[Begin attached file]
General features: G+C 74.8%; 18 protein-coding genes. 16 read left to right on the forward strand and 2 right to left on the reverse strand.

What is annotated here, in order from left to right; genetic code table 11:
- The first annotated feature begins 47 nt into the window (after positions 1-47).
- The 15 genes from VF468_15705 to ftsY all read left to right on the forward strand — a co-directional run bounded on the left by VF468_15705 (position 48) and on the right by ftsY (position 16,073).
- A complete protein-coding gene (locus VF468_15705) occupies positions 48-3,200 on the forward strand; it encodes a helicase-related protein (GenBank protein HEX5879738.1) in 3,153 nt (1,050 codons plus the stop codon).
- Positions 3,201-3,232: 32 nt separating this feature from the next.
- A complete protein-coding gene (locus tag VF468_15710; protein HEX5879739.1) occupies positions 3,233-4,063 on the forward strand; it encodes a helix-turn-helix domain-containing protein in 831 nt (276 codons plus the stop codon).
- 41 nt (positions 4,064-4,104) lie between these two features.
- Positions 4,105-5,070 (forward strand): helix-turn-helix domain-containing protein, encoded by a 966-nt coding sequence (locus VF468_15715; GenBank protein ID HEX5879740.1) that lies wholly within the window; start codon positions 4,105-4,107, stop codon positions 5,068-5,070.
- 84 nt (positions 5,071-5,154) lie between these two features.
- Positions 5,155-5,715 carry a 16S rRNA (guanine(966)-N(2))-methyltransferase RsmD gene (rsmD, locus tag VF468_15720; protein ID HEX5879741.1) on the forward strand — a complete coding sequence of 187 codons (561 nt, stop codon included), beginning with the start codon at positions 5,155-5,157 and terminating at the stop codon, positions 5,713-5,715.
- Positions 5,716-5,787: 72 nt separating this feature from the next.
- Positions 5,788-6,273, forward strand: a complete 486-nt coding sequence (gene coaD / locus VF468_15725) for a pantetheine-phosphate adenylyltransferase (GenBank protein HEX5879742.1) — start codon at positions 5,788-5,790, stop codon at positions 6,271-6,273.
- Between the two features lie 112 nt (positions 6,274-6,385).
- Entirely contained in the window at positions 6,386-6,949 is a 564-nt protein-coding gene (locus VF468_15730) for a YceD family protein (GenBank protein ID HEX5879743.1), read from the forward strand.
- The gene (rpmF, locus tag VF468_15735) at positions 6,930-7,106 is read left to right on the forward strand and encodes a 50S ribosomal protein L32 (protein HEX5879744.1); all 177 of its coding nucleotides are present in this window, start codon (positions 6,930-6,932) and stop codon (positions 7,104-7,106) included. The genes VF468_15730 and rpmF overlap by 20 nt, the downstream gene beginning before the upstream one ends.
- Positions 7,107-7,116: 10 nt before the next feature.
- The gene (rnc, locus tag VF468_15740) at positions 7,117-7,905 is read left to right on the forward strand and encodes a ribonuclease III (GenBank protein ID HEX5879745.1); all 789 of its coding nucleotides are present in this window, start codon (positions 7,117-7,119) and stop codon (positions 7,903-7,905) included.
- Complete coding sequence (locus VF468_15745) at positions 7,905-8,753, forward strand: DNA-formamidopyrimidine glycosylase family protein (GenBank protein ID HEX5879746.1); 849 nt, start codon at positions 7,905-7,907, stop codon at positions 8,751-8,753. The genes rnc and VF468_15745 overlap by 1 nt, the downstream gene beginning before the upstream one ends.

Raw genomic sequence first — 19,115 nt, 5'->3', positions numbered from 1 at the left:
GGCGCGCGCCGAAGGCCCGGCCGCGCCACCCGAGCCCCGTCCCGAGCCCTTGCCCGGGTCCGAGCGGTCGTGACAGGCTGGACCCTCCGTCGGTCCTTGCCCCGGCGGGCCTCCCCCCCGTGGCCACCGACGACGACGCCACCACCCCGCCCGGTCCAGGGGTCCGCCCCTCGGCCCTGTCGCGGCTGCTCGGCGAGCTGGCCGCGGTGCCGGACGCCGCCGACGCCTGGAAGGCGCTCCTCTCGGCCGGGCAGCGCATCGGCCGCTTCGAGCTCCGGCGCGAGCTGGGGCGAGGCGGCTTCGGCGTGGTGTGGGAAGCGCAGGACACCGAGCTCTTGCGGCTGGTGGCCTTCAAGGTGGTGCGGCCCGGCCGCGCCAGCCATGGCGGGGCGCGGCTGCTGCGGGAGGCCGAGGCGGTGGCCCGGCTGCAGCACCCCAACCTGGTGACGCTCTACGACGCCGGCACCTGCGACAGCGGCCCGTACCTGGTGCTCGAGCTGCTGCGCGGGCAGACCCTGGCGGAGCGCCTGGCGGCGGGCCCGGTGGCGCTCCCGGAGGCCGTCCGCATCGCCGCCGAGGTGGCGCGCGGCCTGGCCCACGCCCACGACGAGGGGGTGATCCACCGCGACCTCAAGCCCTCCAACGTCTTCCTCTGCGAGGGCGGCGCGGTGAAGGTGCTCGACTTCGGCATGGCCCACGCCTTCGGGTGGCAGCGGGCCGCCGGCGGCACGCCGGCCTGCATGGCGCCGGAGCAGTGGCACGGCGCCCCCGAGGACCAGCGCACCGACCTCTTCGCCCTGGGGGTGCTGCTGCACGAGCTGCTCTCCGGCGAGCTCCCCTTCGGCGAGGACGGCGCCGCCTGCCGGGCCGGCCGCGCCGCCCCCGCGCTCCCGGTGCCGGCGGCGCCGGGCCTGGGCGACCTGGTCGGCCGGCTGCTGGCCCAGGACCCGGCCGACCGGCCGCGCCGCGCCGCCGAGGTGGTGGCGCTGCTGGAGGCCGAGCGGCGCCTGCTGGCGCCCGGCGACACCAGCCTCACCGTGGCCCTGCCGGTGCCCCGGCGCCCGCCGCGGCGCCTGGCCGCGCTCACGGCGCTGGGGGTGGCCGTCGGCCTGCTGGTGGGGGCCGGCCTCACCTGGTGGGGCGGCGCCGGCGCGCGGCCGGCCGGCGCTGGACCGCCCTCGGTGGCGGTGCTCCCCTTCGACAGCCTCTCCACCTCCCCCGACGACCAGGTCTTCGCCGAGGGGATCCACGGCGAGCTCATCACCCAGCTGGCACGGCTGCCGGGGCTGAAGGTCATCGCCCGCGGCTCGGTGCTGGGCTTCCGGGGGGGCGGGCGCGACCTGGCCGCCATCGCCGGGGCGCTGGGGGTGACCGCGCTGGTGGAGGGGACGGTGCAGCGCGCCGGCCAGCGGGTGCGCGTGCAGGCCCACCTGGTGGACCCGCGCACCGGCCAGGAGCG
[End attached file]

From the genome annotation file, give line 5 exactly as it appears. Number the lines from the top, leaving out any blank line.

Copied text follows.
- A complete protein-coding gene (locus VF468_15705) occupies positions 48-3,200 on the forward strand; it encodes a helicase-related protein (GenBank protein HEX5879738.1) in 3,153 nt (1,050 codons plus the stop codon).